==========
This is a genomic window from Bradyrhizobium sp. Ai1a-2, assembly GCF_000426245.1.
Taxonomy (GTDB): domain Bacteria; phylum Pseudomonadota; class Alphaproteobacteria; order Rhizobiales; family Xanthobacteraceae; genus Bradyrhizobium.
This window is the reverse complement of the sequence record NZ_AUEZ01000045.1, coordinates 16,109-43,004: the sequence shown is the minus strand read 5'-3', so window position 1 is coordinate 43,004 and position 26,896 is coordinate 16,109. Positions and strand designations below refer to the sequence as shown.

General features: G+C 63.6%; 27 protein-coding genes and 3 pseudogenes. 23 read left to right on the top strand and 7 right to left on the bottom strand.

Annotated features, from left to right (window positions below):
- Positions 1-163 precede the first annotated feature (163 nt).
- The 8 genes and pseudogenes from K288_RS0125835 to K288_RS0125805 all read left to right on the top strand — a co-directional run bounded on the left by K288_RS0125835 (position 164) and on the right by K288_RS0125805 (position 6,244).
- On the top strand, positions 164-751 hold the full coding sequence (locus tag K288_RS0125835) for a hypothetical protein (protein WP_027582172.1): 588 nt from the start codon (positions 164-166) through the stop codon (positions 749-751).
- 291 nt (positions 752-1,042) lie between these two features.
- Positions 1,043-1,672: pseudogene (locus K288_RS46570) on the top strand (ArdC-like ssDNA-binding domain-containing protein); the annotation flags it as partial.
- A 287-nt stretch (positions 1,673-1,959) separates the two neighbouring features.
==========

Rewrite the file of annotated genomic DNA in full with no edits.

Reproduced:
This is a genomic window from Bradyrhizobium sp. Ai1a-2, assembly GCF_000426245.1.
Taxonomy (GTDB): domain Bacteria; phylum Pseudomonadota; class Alphaproteobacteria; order Rhizobiales; family Xanthobacteraceae; genus Bradyrhizobium.
This window is the reverse complement of the sequence record NZ_AUEZ01000045.1, coordinates 16,109-43,004: the sequence shown is the minus strand read 5'-3', so window position 1 is coordinate 43,004 and position 26,896 is coordinate 16,109. Positions and strand designations below refer to the sequence as shown.

General features: G+C 63.6%; 27 protein-coding genes and 3 pseudogenes. 23 read left to right on the top strand and 7 right to left on the bottom strand.

Annotated features, from left to right (window positions below):
- Positions 1-163 precede the first annotated feature (163 nt).
- The 8 genes and pseudogenes from K288_RS0125835 to K288_RS0125805 all read left to right on the top strand — a co-directional run bounded on the left by K288_RS0125835 (position 164) and on the right by K288_RS0125805 (position 6,244).
- On the top strand, positions 164-751 hold the full coding sequence (locus tag K288_RS0125835) for a hypothetical protein (protein WP_027582172.1): 588 nt from the start codon (positions 164-166) through the stop codon (positions 749-751).
- 291 nt (positions 752-1,042) lie between these two features.
- Positions 1,043-1,672: pseudogene (locus K288_RS46570) on the top strand (ArdC-like ssDNA-binding domain-containing protein); the annotation flags it as partial.
- A 287-nt stretch (positions 1,673-1,959) separates the two neighbouring features.